1. Despite these serious reservations, I consider that the evidence of Mr Stevens should not be excluded (beyond the minor excisions of the Judge). First, I do not consider that the evidence is necessarily implied opinion evidence. On the basis of the evidence before the Judge, there was no evidence about embedded assumptions that invalidated (rather than reduced the value of) the evidence. It may be true that there is a risk that there are embedded assumptions in the evidence which could not be recognised. That is not to accept without more the proposition that that is the case or that the evidence is entirely invalidated as opposed to requiring cautious assessment or that its value is reduced rather than negated. Second, the evidence might be used as regards medical witnesses or other professionals to test their method in the context of an assertion that there has been invention or exaggeration of claims. Third and related to the second point, I do not exclude at this stage the possibility that in the context of the evidence as a whole, the analysis will show that there is a method of creating or inflating claims, and that the schedule containing the other cases including the percentages will be a useful tool to that end.
    1. The evidence can be tested at trial as to whether in fact it is on analysis implied opinion evidence and not factual evidence at all. In that event, the Court at trial can decide that it has no weight in that (a) it has not been given by experts, (b) it has not had the transparency which experts are required to bring to their evidence, and (c) as facts by themselves without comparators, it is not determinative of the issues before the Court. That is not a reason to exclude the evidence at this stage, but it may have the effect that at trial, it will be decided that it carries no weight or does not prove the matters which the Defendants say are to be inferred from the same. All that can be said at this stage is that the evidence may be probative at trial. It is sufficiently probative to admit the evidence at this stage, but it will be for the Court at trial ultimately upon the evidence as a whole to consider whether the evidence should be admitted or excluded, and, if admitted, what weight to attach to it.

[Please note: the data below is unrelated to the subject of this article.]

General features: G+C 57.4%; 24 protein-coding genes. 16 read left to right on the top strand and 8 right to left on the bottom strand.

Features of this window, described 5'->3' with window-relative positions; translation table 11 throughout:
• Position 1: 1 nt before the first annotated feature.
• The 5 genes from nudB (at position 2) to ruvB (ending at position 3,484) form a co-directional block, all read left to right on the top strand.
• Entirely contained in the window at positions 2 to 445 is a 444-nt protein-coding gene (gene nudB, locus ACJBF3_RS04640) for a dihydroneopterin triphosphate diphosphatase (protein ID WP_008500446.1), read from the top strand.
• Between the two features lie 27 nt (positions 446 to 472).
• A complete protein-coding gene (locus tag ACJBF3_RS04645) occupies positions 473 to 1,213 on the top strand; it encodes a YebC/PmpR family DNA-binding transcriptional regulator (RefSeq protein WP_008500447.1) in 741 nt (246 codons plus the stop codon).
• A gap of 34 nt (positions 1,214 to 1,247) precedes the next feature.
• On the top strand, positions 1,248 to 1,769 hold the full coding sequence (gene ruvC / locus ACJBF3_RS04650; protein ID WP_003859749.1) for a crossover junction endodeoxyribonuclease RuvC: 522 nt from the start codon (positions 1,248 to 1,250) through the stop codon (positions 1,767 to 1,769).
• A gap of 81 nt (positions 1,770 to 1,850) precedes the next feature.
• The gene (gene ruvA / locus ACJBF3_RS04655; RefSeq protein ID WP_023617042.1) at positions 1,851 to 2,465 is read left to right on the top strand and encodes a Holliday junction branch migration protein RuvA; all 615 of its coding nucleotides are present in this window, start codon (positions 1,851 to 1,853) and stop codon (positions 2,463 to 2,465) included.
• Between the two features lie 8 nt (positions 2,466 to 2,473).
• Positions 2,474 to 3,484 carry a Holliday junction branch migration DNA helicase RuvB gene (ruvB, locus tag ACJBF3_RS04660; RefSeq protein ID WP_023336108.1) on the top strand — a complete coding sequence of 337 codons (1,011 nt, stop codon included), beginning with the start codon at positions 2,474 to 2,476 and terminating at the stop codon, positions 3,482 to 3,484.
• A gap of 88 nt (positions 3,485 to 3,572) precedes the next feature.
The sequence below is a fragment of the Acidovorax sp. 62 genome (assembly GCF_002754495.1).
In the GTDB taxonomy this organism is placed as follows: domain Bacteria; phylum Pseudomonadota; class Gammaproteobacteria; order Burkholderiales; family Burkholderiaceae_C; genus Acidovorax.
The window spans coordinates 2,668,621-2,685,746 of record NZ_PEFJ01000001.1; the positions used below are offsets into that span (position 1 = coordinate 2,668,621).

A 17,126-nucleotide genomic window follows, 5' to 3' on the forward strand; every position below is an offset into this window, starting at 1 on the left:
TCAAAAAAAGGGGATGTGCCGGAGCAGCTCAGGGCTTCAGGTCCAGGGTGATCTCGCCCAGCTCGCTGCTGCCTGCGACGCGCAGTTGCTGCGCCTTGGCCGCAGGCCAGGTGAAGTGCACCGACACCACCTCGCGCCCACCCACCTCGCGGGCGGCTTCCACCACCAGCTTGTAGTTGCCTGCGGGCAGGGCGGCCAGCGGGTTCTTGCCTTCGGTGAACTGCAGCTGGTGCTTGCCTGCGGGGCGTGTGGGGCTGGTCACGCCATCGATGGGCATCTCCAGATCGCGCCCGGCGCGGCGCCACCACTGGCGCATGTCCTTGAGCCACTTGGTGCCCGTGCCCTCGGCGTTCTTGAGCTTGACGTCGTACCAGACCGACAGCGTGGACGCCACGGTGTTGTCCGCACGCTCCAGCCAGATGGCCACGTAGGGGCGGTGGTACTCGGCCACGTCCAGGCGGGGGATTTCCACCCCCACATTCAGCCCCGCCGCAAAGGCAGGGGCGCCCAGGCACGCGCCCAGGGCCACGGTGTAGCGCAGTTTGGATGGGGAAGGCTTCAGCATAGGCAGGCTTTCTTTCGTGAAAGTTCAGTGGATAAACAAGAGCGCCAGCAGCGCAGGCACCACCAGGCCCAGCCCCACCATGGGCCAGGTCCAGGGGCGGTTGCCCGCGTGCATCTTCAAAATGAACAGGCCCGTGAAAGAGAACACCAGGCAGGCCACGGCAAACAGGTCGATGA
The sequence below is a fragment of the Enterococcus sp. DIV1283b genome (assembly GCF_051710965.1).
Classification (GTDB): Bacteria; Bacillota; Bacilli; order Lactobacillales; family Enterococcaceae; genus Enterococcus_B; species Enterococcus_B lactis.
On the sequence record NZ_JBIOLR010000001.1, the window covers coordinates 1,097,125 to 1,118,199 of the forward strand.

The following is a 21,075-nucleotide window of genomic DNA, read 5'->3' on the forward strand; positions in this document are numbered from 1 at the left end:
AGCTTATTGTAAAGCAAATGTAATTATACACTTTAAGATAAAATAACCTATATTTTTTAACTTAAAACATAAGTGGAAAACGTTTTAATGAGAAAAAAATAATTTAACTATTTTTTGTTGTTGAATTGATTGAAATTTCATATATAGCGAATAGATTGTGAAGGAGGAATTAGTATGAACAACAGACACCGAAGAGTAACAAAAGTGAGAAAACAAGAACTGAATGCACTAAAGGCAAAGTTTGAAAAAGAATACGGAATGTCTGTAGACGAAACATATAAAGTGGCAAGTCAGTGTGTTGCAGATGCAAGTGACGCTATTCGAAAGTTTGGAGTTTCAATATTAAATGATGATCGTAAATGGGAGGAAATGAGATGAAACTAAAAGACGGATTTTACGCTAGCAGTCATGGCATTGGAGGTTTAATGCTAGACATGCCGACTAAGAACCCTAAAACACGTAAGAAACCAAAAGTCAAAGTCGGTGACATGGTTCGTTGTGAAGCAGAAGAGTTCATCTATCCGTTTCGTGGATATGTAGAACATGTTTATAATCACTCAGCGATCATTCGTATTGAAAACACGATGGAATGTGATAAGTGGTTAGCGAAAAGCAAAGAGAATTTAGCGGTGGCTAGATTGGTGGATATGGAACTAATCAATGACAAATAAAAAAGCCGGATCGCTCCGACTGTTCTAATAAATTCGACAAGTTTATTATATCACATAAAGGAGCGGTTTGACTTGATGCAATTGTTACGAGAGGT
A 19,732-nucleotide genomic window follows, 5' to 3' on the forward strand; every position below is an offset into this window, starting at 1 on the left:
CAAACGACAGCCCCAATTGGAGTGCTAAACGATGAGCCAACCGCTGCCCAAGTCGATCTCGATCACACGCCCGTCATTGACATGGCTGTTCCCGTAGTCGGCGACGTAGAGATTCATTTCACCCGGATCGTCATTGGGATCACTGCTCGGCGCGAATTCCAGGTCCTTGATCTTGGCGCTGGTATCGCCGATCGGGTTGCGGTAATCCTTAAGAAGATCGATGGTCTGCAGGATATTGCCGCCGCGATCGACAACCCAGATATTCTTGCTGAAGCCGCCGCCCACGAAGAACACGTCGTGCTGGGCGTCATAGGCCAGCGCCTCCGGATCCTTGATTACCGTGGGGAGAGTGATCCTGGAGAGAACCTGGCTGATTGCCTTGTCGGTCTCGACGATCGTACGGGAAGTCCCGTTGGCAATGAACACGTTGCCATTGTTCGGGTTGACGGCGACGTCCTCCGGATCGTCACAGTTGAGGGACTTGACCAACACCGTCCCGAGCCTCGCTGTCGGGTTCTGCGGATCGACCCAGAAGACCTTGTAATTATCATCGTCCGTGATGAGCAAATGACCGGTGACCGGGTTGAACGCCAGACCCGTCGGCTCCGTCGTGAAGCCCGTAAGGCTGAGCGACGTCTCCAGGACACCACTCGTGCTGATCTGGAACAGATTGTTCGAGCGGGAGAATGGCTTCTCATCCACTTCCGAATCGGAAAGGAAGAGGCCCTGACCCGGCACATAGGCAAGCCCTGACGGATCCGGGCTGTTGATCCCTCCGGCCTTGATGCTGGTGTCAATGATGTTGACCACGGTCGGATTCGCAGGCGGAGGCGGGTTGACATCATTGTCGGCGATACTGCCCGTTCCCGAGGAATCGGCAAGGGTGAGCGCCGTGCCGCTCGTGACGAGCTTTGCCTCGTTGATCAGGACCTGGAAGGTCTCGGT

1. I now consider the Reliability Argument. This is related. Without more, it may be that the evidence will carry no weight because it was not subjected to the statistical rigour of statisticians or other experts. As the Judge at para. 28 of her judgment stated, the evidence may not ultimately be probative. That is very much a matter for the trial Judge. I agree with her. I have more reservations than she did as to whether the evidence is capable of tending to prove fundamental dishonesty. I entertain doubts as to whether without being in the context of other evidence, the analysis of Mr Stevens could by itself tend to show fundamental dishonesty. However, I conclude that there is sufficient in this evidence of Mr Stevens as may support a case of fundamental dishonesty, whether together with expert evidence (if that is permitted and adduced) or when put to professionals such as lawyers or doctors about the way in which the cases have been assembled. In addition to this, I do not exclude the possibility that the evidence will come to life at trial so that even without more, the trial judge may conclude that the analysis does tend to show fundamental dishonesty. Given this, I agree with the Judge that it would at this stage be “contrary to the overriding objective to shut it out.”
  1. Returning to the subject of similar fact evidence, the Defendants are entitled to seek to run a case of similar fact evidence or evidence akin to this. They do so by seeking to derive patterns from a much larger body of evidence. This tends to show that the evidence is relevant, going to the pleaded case of fundamental dishonesty. It is not at this stage conclusively shown to be relevant, but it is sufficient to justify the evidence being admitted at this stage. Given prima facie relevance, the two stage process required in respect of similar fact evidence can be tested at trial, by which time the evidence of Mr Stevens will be capable of being viewed in the light of the evidence as a whole. At this stage, I am satisfied that there is a real prospect that the evidence will be probative (the first stage). I am also satisfied there are no case management reasons such as overall fairness which should bar the evidence being admitted (the second stage). It will then be for the Judge at trial to assess in the light of the evidence the correct approach to the evidence when seen against the evidence as a whole, and having regard to the two stage consideration applicable in cases of similar fact evidence.